Idaho Power's plan for keeping up with customers' electricity needs over the next 20 years has received formal approval. And demand is expected to greatly swell as a 40 percent increase in customers is predicted, jumping from 486,000 now to 680,000 by 2029.
The company isn't proposing that coal plants be built to accommodate growth in southern Idaho, but plans to add 3,000 megawatts of generation through wind, geothermal plants and natural gas-fired plants.
The 2009 plan, finished in December, doesn't guarantee that all projects proposed over the next 20 years will go through. The Idaho Public Utilities Commission requires the plan—known as the 20-year Integrated Resource Plan—to be updated every two years.
Mark Stokes, manager of power-supply planning, was part of the group that put together the plan. He said it's split into 10-year halves because technology advancements—such as carbon sequestration and electric cars—could drastically change what's implemented during the second 10 years.
The plan also shows three options for coal-fired production during the plan's time: maintain current coal-fired production levels, partially curtail it or cut out coal altogether. Increased coal burning isn't an option.
Mike Youngblood, manager of rate design, pricing and regulatory services, said coal plants currently supply about 45 percent of Idaho Power's electricity every year. He said the company would be shying away from coal in anticipation of legislation limiting greenhouse gas emissions.
But many eco-friendly forms of energy production will be started from the get-go.
A 300-MW natural gas plant now under construction near New Plymouth will come online in 2012, as will a geothermal plant contracted by Idaho Power to supply 20 MW over 20 years. Another geothermal plant contracted by the utility to supply 20 MW over 20 years is scheduled to come online in 2016. An upgrade to the Shoshone Falls hydroelectric facility will make another 20 MW available by 2015.
However, the plan's 150 MW of wind generation to be purchased by 2012 fell through on Aug. 13 when an agreement couldn't be met after issuing a request for proposals.
"In the end, the RFP no longer provided a competitive resource," said Lisa Grow, Idaho Power's senior vice president of power supply.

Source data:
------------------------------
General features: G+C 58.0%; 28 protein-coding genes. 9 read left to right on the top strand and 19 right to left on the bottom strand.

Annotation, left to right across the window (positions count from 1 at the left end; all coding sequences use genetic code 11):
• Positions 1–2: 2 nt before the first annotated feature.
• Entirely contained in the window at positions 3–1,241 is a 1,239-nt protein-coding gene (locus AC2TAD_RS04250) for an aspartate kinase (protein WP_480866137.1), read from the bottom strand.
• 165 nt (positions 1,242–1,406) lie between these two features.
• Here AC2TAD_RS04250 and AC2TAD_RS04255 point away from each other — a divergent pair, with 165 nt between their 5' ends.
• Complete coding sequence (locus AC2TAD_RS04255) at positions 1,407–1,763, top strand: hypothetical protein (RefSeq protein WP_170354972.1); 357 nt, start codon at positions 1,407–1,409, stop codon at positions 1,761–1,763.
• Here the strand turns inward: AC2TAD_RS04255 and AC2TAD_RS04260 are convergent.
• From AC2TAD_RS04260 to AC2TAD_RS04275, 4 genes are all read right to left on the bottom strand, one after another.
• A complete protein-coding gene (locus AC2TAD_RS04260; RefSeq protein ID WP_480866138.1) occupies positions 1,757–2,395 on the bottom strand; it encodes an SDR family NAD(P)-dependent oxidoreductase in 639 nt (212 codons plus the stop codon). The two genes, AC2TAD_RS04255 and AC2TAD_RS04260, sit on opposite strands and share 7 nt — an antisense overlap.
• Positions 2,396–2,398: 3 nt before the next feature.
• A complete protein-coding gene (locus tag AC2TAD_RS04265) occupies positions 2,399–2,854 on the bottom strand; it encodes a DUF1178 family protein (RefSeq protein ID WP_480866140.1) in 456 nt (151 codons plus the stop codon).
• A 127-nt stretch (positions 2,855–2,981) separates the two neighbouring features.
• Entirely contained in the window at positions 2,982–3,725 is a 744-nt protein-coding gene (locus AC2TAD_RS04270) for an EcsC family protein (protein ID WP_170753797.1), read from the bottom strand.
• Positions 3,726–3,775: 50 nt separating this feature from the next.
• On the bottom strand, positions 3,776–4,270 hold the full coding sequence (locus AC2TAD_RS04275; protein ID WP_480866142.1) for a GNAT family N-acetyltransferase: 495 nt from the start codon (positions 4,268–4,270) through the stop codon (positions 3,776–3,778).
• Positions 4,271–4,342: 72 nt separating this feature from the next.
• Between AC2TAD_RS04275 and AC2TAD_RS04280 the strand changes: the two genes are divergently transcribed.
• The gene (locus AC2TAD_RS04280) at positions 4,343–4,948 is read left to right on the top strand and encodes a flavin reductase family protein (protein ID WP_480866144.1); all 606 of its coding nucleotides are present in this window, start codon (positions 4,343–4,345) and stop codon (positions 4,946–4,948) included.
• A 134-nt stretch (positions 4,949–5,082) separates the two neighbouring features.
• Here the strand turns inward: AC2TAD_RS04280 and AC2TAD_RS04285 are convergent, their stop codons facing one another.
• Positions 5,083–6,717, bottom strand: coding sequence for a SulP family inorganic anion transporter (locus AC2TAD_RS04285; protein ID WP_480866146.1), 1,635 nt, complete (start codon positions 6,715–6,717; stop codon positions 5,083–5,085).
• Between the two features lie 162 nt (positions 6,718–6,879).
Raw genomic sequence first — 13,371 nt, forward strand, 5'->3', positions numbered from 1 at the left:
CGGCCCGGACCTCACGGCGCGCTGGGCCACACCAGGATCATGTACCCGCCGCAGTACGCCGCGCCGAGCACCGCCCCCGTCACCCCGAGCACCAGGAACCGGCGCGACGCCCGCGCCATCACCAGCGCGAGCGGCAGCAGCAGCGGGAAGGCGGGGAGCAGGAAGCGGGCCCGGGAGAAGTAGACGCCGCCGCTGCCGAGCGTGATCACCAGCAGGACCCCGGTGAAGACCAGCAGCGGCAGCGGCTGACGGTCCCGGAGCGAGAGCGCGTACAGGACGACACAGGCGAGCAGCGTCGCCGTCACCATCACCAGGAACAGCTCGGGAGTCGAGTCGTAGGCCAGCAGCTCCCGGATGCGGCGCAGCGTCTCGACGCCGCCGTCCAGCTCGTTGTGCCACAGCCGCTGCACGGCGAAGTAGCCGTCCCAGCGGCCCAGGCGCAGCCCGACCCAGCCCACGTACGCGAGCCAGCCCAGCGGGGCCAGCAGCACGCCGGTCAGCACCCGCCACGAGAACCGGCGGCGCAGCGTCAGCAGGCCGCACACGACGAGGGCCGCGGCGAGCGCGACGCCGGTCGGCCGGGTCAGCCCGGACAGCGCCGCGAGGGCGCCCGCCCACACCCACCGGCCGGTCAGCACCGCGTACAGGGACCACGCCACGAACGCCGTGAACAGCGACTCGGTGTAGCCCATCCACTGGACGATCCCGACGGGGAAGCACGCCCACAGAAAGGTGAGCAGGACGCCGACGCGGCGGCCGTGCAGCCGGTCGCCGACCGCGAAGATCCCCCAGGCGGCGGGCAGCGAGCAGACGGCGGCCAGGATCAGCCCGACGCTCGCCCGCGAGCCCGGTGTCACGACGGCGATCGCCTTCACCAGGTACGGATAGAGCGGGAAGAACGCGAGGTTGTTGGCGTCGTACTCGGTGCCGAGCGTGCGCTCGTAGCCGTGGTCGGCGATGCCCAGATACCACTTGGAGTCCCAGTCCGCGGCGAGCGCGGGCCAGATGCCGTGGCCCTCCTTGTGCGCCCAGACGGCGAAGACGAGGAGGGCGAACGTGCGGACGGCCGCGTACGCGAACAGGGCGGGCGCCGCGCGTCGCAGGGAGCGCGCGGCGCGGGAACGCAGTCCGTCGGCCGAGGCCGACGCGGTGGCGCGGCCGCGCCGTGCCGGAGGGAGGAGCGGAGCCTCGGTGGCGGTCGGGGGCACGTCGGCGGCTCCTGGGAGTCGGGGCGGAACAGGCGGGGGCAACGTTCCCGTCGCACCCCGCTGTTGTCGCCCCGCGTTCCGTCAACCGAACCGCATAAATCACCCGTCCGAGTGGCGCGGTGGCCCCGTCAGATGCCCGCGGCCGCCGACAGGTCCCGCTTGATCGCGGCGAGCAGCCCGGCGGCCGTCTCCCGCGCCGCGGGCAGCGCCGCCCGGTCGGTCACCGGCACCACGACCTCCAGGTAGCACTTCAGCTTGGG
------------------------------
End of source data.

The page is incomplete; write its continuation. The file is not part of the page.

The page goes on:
She added that a cheaper way of acquiring wind power has arisen. In March, the Idaho PUC changed regulations to allow Idaho Power to buy wind-generated electricity at lower cost from other utilities.
"Even though we're not getting the RFP, wind-powered generation today exceeds that identified in the 2009 resource plan," Idaho Power spokeswoman Stephanie McCurdy said.
She said Idaho Power has 200 MW of wind energy on its system and 250 MW more under contract, exceeding the 2009 Integrated Resource Plan's 150 MW. She said Idaho Power anticipates filing additional contracts for wind-generated power and hopes to have about 800 MW of wind on its system in a few years.
Idaho Power also recently requested state approval to enter its first agreement with another utility to buy solar-generated power.
But there is a drawback to these innovative forms of electricity production—they're much more expensive than hydroelectric power and coal, which currently supply about 75 percent of Idaho Power's electricity.
Idaho Power owns and operates 17 hydroelectric projects, two natural gas plants and one diesel-powered generator. It shares ownership of three coal-fired facilities.
While hydroelectric costs $13 per MW hour and coal $33, geothermal and natural gas would each cost $107 per MW hour. And wind would cost $80 per MW hour.
Relying more on these expensive resources means customers' rates will increase. Stokes said that would likely influence customers to reduce their electricity use.
"Use per customer would decrease despite more customers," he predicted.
And Idaho Power is already encouraging its customers to lower their electricity use through incentives.
"This is about the only industry where we encourage customers to use less of our product," Youngblood said.
Less electricity used means Idaho Power can wait longer before constructing more plants, something Youngblood said the company wants to stave off.
The 20-year plan can be seen at idahopower.com by clicking on the "About Us" tab on the left side of the screen and scrolling down to "Our Plan." Then, click on 2009 Integrated Resource Plan.
The next plan
The 2009 plan was just approved and Idaho Power is already beginning on the 2011 Integrated Resource Plan. The first meeting of the Integrated Resource Plan Advisory Committee was last Wednesday at the company's corporate headquarters. The committee consists of members of the environmental community, major industrial customers, irrigation representatives, state legislators, Public Utility Commission representatives and other interested parties. The 2011 plan will be filed next year.
Trevon Milliard: firstname.lastname@example.org